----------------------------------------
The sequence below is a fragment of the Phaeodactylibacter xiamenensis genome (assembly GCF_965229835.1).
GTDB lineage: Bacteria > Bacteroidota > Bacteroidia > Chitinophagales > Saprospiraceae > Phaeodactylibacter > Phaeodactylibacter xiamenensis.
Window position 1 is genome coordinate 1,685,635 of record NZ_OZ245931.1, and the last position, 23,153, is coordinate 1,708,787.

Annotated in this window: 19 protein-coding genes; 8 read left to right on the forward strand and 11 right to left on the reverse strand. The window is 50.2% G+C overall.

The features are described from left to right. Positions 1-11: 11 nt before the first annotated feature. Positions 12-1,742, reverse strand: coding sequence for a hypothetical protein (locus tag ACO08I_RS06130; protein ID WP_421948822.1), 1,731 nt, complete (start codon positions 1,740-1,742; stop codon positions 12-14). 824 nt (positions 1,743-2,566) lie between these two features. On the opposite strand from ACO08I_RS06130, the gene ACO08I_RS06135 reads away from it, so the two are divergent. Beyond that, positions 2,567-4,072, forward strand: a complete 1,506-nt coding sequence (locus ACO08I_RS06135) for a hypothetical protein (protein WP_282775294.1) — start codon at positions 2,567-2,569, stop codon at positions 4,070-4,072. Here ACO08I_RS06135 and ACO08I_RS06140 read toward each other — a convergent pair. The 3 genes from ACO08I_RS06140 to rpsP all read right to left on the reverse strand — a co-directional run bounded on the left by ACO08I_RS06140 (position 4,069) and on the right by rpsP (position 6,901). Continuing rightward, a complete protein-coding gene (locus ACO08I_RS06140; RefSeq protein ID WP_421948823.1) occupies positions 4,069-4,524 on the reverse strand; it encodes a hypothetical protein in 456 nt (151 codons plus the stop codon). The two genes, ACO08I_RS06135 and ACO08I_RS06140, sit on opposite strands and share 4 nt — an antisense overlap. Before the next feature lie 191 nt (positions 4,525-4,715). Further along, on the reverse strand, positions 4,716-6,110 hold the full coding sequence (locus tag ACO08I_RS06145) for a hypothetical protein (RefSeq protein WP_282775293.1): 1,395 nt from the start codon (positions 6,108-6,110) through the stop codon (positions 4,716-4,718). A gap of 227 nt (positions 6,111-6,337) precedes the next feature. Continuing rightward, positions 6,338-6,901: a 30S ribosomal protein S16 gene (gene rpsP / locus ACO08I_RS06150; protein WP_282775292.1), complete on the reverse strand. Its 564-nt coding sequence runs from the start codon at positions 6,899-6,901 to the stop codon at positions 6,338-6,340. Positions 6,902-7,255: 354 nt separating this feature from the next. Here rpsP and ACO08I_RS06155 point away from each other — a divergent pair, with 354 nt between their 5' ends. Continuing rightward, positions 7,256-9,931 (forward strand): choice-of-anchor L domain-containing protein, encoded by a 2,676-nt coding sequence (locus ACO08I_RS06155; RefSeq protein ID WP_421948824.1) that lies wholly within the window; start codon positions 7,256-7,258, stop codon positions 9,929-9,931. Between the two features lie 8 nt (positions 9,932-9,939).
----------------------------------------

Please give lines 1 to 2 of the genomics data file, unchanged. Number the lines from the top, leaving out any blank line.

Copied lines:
The sequence below is a fragment of the Phaeodactylibacter xiamenensis genome (assembly GCF_965229835.1).
GTDB lineage: Bacteria > Bacteroidota > Bacteroidia > Chitinophagales > Saprospiraceae > Phaeodactylibacter > Phaeodactylibacter xiamenensis.